The very wet weather was bad for some shohin bonsai that had a not so well draining soil. Normally shohin dries out pretty fast, but this didn’t happen very often the past season. Resulting in collapsed soil structures and roots that partly rotted. This have to be corrected, else the life of the trees are in danger at worst. But also the overall performance of the trees healthy growth and ability to produce a dense ramification will be set back.
For many years I have avoided Akadama as a soil component because it wasn’t necessary for the climate here, and roots developed well without. Now this have to change. Akadama (and soils with same structure) have some great benefits for growing roots with a dense structure. But it also have some disadvantages, breaking down too fast if in a poor quality not leaving any room for the life important oxygen. Instead I have used a lot of grid and oxygen adding components so far with a good quality organic soil added. This has worked great so far for shohin and middle-sized trees.
Now I must realize this have to change. There are great substitutes for Akadama with the same important structure letting oxygen in a high amount being present. A key feature of Akadama is its ability to hold water and nutrients and slowly releasing these. The same is the truth for good quality organic soils. These soils are just not lasting as long as a fine quality Akadama. The difference is in the nature of Akadama as a mineral having a structure that lets roots growth through and dividing roots in a fine pattern. This doesn’t happen the same way with organic soils, but can be achieved with the right soil mixture. Anyway, I am now introducing a Akadama substitute (with exactly the same structural important features) produced locally. Same mineral with same important pores and ability to be divided by growing roots and building up a dense and fine root structure. With the bonus that it is much cheaper, because it is produced locally. This also saves the planet a bit when avoiding transport from the other side of the world. Looking forward to a great growing season with spring not so far away. Watch the Bonsai Video Studio for more information when the theme about shohin repotting is released later this month.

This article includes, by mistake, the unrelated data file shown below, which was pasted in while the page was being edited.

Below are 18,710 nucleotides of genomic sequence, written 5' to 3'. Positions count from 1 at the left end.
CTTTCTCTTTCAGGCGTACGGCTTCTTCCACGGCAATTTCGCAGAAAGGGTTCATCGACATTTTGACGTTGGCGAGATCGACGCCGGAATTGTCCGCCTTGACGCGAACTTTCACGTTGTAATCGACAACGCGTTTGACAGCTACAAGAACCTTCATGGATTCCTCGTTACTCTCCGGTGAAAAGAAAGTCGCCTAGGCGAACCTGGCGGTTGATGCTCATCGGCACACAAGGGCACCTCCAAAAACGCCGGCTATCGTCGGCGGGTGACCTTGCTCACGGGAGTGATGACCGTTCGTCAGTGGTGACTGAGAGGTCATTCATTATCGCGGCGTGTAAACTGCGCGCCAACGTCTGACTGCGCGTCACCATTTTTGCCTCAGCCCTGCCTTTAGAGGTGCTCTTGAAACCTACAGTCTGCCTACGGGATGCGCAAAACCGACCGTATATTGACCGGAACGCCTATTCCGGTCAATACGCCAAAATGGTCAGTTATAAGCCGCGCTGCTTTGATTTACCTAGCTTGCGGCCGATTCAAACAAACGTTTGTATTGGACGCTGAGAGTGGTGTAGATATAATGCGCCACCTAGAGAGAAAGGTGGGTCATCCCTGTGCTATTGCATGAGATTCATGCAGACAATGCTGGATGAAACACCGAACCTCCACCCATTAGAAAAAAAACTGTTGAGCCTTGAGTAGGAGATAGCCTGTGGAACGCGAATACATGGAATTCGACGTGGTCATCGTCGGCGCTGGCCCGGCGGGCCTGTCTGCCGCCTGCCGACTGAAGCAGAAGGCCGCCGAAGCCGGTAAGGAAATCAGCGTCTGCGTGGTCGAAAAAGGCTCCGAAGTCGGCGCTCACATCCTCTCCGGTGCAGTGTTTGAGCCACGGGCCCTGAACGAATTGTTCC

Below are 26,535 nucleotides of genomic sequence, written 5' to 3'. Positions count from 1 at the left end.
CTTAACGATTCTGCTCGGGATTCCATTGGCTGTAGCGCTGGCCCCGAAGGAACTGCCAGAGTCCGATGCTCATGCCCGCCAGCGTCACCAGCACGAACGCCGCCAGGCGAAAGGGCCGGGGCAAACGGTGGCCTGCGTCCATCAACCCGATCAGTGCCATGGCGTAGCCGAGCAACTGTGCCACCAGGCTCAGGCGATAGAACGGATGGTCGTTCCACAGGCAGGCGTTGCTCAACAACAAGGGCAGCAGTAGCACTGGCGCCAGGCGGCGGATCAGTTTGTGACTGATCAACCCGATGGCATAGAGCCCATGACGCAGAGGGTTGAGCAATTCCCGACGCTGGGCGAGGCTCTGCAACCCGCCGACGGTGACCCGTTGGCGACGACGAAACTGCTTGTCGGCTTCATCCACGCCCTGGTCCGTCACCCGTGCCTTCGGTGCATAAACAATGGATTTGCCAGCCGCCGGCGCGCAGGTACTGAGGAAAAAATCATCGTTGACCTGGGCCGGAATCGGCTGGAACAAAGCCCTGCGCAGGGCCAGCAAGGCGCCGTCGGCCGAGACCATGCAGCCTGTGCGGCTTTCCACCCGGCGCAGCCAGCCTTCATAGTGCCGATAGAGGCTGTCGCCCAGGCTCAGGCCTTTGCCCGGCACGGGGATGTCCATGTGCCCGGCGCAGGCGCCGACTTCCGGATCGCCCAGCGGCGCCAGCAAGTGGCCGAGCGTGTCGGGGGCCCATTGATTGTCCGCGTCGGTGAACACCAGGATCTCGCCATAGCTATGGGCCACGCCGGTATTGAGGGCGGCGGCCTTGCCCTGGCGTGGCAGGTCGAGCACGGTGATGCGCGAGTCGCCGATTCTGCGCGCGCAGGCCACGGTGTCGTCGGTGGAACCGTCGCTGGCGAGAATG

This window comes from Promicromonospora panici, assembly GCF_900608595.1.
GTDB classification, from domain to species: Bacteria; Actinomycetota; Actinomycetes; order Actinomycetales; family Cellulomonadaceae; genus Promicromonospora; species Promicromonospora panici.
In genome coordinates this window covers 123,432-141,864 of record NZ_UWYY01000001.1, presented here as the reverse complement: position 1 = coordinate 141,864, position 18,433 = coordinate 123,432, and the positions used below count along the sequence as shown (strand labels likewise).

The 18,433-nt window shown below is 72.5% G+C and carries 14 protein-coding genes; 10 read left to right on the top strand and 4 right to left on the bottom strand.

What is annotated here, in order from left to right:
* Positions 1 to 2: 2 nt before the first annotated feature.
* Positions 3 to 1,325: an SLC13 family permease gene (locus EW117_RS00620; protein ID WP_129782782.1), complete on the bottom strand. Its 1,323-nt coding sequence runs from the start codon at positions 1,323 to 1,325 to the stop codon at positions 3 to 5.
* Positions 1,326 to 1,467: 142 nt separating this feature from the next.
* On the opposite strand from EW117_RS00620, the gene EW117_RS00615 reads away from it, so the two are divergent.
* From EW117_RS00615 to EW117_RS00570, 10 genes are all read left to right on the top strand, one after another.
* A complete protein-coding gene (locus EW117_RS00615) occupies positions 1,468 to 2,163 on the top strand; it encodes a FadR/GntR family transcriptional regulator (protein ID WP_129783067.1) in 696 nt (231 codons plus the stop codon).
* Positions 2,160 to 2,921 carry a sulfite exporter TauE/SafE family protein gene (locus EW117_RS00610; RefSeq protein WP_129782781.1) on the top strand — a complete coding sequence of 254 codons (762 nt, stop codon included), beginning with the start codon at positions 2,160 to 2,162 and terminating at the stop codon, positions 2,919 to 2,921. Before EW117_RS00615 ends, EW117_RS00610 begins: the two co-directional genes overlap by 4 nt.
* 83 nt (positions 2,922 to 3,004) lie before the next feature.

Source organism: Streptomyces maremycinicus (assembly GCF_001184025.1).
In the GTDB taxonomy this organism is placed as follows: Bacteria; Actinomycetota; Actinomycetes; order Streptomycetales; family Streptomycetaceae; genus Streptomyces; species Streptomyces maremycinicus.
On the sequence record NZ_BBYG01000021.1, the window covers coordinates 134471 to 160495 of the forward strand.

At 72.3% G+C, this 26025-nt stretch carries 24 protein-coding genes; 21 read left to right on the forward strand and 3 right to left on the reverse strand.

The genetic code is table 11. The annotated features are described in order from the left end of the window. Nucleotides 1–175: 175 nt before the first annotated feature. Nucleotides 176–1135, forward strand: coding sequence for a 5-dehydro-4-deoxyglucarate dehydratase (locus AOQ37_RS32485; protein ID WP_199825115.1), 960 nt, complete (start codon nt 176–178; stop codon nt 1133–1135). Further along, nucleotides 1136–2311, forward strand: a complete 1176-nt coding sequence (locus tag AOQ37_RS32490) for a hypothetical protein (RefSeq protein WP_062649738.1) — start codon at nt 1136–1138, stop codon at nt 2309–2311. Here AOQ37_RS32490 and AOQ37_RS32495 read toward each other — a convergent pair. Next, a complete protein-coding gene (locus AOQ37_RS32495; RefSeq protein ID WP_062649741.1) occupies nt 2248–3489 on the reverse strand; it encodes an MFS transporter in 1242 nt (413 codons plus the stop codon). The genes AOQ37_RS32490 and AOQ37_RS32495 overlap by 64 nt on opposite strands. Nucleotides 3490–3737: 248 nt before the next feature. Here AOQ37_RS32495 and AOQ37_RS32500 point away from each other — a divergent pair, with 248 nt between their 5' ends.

This year the Shohin Bonsai Europe website has been online for 15 years. Worth a small celebration I think, and an excellent excuse for a glass of wine on a Sunday evening. In the start the website was made to spread the knowledge of shohin bonsai when little appreciation and information was present. Today this has changed a lot and shohin bonsai is just growing in popularity day by day. Same is the support of the website and I enjoy continuing the work. Now with the online Bonsai Video Studio added. Teaching bonsai online with video tutorials.
Shohin bonsai is still the main theme, blended with medium bonsai. The beauty of bonsai is not limited to one special category for me. I enjoy the art in different aspects, but my favourites will always be the smallest ones.
The bonsai garden is being rebuild in spring to take in more space for trees, and room for the video production. It is a feast to live a life with bonsai.
The Cotoneaster is among my all time favourites for shohin-bonsai. especially for Mame-bonsai (from 9,5 cm and down), because it is slightly draught tolerant, and can develop a fine root system for the extremely small pots used. Cotoneaster × suecicus ‘Coral Beauty’ is one of the varieties among the Cotoneaster specimens that are particularly good for Shohin bonsai. …